In the opening chapter of Narrative of the Life of Frederick Douglass, Douglass immediately introduces the reader to a theme that he will develop and elaborate throughout his autobiography, namely, the reduction of slaves to the status of (non-rational) animal or beast. As Douglass explains, he, like most slaves, was uncertain as to his actual age and had never seen any record of his own birth. “By far the larger part of the slaves know as little of their ages as horses know of theirs, and it is the wish of most masters within my knowledge to keep their slaves thus ignorant.” To inquire of one’s master concerning records, one’s birth date, and related matters was to show signs of a “restless spirit.” Not only was Douglass kept ignorant of his own age, but he had to rely on what he could weave together from fragmented conversations and bits of gossip he had overheard regarding the identity of his father. “My father was a white man. He was admitted to be such by all I ever heard speak of my parentage. The opinion was also whispered that my master was my father.” Liaisons of this sort between masters and female slaves were common and point (among other things) to the irrationality of the hegemonic, pro-slavery discourse and the self-deception in which its participants engaged. That is, on the one hand, slaves were said to be non-persons, sub-human, more or less beasts; yet, masters regularly raped and sexually abused their slaves, indicating that they themselves did not believe their own narrative but were unwilling to give up their place of privilege and the “benefits” that came with it. The institution of chattel slavery, founded upon bio-behavioral racial essentialism and maintained through various legal, cultural, and economic structures and strictures, created a lawless space for white, male slaveowners. Like Gyges hidden from sight when sporting his magical ring and bent on satisfying his desires at the expense of others, these men used the “invisibility powers” of institutional and systemic racism and their privileged place within that system to exploit and destroy fellow human beings.
The other side, so to speak, of the dominant narrative’s construction of the slave’s subjectivity is its active erasing or re-scripting his or her history and culture. One way to engage in this erasure is to dis-integrate, divide, and ultimately destroy familial bonds. Douglass’s account of his own experience of forced separation from his mother suggests that the practice was common, and highlights its negative impact. “My mother and I were separated when I was but an infant—before I knew her as my mother. […] Frequently, before the child has reached its twelfth month, its mother is taken from it.” The child is then moved to a different location, perhaps a different plantation altogether and is placed with an elderly female slave, who, given her frailty and age, is neither profitable to the master nor pleasurable. As Douglass observes, this practice renders virtually impossible the emotional bonding that ought to occur between mother and child, and resulted in many women suppressing their affections for their children. Although he was able to spend a few hours with his mother in the evenings—after she had worked a full day and walked twelve miles to visit him—Douglass was not allowed to visit her when she fell ill, nor was he permitted to be present when she died and was laid to rest. “Never having enjoyed, to any considerable extent, her soothing presence, her tender and watchful care, I received the tidings of her death with much the same emotions I should have probably felt at the death of a stranger.” Significant temporal markers that most of us take for granted—one’s own birth date—as well as the spatial presence required for familial cohesion to occur, were denied Douglass. His spatio-temporal existence, like the other beasts of the field, was disciplined, shaped, and determined by the work day and work season—“planting-time, harvest- time, cherry-time, spring-time.”Here we have the forced reduction of man to homo economicus; however, the term is infused with new meaning. The slave as economic being is in no way motivated by self-interest and is treated as a non-rational animal, a mere means benefitting the master’s self-serving ends.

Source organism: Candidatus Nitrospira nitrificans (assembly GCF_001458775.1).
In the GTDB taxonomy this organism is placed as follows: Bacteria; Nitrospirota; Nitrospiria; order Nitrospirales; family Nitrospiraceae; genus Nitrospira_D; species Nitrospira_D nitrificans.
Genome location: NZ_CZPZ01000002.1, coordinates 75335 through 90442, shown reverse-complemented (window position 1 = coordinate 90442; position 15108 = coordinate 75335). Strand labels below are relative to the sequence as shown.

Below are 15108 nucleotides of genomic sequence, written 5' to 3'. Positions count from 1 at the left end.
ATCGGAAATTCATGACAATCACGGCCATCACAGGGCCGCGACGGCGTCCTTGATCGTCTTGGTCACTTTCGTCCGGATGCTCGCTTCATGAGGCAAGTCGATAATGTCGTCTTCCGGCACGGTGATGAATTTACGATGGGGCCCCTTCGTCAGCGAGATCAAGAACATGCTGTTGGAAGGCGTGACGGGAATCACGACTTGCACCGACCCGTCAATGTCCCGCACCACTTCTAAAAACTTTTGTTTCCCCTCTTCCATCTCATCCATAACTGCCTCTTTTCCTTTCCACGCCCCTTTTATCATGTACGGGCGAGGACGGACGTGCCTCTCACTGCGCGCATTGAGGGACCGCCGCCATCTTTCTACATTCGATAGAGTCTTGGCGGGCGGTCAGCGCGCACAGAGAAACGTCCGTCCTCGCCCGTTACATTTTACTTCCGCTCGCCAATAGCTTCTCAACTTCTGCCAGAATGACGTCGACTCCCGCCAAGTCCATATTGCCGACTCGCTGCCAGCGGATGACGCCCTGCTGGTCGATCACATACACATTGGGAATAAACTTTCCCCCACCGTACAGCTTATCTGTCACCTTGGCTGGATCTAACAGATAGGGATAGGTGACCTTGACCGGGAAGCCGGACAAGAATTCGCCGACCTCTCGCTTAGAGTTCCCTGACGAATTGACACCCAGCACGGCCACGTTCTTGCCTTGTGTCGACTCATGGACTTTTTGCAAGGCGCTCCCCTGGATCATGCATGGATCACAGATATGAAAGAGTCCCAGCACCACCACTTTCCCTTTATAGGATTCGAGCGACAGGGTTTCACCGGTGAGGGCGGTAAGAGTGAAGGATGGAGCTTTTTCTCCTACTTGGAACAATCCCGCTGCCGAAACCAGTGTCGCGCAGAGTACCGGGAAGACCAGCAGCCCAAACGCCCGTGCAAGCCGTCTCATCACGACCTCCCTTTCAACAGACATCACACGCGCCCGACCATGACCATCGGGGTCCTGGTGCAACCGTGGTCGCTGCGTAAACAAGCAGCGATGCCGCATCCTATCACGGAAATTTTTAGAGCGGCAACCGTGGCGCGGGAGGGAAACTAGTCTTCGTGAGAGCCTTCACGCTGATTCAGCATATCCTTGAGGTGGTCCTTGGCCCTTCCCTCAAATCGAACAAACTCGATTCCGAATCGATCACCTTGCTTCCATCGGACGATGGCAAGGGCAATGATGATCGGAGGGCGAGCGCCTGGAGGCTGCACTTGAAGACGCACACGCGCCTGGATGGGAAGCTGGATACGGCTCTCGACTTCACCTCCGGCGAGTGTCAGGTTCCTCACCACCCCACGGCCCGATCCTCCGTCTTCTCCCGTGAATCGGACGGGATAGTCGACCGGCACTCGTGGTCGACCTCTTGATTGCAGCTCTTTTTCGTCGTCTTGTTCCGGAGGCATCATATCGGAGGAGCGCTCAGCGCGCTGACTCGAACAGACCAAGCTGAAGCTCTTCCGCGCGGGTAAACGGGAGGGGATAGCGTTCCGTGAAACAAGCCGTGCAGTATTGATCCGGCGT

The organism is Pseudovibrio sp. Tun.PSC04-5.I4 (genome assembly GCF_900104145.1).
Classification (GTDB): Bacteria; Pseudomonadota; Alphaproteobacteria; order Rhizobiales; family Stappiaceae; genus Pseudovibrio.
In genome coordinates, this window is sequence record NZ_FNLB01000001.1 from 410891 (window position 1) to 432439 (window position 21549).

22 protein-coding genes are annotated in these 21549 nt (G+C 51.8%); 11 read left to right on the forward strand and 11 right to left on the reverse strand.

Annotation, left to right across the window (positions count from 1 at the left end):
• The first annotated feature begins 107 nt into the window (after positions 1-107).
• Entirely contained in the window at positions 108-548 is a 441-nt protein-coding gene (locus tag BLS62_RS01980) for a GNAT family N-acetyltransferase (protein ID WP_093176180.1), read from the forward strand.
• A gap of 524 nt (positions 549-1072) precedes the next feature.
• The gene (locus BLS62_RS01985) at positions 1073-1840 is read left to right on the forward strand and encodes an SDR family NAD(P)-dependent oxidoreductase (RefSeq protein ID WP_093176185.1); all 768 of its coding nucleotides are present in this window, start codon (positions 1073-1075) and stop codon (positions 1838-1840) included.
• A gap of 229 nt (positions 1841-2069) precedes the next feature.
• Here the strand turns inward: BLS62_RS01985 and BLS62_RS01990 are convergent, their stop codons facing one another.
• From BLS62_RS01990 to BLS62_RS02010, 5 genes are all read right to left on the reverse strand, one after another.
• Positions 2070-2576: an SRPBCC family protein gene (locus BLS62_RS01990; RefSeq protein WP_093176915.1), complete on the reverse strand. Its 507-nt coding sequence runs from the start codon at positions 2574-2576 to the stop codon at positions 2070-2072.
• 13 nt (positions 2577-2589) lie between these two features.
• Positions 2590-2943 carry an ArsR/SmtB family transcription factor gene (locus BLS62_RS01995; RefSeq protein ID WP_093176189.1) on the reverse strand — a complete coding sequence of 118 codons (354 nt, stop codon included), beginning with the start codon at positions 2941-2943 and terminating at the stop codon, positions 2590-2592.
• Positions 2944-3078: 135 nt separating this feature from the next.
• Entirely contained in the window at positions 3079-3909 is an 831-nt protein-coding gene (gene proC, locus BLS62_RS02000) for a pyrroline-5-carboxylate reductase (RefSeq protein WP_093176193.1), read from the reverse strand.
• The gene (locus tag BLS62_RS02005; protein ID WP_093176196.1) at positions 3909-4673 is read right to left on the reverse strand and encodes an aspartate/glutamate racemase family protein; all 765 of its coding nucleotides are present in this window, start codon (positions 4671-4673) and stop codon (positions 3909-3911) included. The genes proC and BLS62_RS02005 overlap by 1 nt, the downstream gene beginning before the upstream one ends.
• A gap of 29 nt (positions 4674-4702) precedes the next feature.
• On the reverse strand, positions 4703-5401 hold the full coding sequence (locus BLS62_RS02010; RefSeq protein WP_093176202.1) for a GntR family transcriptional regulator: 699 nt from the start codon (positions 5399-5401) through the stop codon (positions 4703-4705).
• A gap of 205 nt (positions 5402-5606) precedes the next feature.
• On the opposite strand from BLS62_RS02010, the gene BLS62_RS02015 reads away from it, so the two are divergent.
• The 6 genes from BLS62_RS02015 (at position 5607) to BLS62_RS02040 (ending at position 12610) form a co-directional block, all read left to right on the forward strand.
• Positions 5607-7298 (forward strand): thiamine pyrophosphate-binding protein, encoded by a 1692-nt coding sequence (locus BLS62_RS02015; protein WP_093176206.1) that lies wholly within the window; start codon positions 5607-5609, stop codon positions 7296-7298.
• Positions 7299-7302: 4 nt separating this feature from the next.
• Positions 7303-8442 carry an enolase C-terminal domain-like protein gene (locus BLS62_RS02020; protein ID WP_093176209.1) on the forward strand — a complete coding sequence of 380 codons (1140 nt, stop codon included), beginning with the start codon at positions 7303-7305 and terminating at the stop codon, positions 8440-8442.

For an interesting discussion on this topic, see, Henry Louis Gates Jr., “Frederick Douglass and the Language of the Self,” in Figures in Black: Words, Signs, and the ‘Racial’ Self (New York: Oxford University Press, 1987), 98–125.
 Douglass, Narrative of the Life, 15.
 Ibid., 15, 16.
 Ibid., 16.
 Ibid., 15.
* John W. Jones’s painting, “Slave Mother and Child” was taken from this website: http://www.colorsofmaoney.com/prints_by_john_jones.htm.